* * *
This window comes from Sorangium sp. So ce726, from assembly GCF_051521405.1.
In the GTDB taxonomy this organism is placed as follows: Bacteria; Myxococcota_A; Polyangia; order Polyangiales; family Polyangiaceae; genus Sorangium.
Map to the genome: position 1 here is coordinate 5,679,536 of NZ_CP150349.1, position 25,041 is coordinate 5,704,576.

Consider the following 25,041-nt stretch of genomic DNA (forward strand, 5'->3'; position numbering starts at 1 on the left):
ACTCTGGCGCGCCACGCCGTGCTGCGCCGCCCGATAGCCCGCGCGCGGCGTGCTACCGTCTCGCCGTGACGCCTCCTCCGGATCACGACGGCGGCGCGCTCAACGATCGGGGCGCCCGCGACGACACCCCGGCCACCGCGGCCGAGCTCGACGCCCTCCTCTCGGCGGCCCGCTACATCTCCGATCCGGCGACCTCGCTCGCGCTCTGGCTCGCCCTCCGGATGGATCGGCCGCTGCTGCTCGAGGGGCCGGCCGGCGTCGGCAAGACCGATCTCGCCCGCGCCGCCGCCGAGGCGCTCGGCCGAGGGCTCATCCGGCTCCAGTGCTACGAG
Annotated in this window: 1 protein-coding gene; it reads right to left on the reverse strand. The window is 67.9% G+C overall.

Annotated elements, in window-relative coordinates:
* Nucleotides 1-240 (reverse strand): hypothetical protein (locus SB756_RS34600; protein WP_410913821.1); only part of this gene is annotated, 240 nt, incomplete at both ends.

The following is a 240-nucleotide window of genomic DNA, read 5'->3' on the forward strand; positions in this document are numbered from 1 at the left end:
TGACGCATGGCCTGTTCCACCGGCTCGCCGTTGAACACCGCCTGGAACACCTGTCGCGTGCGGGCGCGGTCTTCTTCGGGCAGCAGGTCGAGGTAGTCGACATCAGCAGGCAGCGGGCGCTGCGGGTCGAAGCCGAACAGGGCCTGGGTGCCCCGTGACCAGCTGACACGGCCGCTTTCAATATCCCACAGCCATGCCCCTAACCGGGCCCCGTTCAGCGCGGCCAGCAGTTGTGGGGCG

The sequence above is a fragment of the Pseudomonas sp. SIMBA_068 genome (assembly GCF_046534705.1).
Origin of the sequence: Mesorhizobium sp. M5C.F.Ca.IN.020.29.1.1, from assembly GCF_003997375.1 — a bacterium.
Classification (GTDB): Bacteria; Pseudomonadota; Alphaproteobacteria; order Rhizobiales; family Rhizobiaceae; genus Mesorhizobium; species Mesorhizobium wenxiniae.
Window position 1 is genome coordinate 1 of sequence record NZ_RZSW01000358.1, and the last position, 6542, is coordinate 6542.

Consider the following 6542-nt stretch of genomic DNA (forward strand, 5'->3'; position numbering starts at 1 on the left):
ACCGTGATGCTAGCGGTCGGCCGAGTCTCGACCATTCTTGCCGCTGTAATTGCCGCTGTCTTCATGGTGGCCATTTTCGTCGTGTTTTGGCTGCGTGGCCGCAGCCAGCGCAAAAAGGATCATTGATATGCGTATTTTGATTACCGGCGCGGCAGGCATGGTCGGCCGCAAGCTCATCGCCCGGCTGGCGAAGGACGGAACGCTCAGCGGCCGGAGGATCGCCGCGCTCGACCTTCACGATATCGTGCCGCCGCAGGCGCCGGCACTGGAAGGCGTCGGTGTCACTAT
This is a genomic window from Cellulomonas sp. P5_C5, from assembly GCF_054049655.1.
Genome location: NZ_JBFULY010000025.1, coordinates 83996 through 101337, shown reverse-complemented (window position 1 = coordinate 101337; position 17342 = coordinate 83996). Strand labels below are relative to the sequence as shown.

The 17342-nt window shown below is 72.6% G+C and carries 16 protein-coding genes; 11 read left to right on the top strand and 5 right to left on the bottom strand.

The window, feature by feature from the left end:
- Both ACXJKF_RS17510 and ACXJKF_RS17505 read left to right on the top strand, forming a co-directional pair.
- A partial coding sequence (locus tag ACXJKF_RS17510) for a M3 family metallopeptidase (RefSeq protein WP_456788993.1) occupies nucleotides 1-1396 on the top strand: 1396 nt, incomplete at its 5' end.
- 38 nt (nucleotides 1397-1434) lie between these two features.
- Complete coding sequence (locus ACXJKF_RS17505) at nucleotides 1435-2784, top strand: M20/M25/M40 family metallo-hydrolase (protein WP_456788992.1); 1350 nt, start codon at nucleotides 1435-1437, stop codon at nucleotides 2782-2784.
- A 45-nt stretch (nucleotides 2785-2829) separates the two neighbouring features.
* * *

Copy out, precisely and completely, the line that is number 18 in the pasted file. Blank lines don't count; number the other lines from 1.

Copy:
Genome location: NZ_JBFULY010000025.1, coordinates 83996 through 101337, shown reverse-complemented (window position 1 = coordinate 101337; position 17342 = coordinate 83996). Strand labels below are relative to the sequence as shown.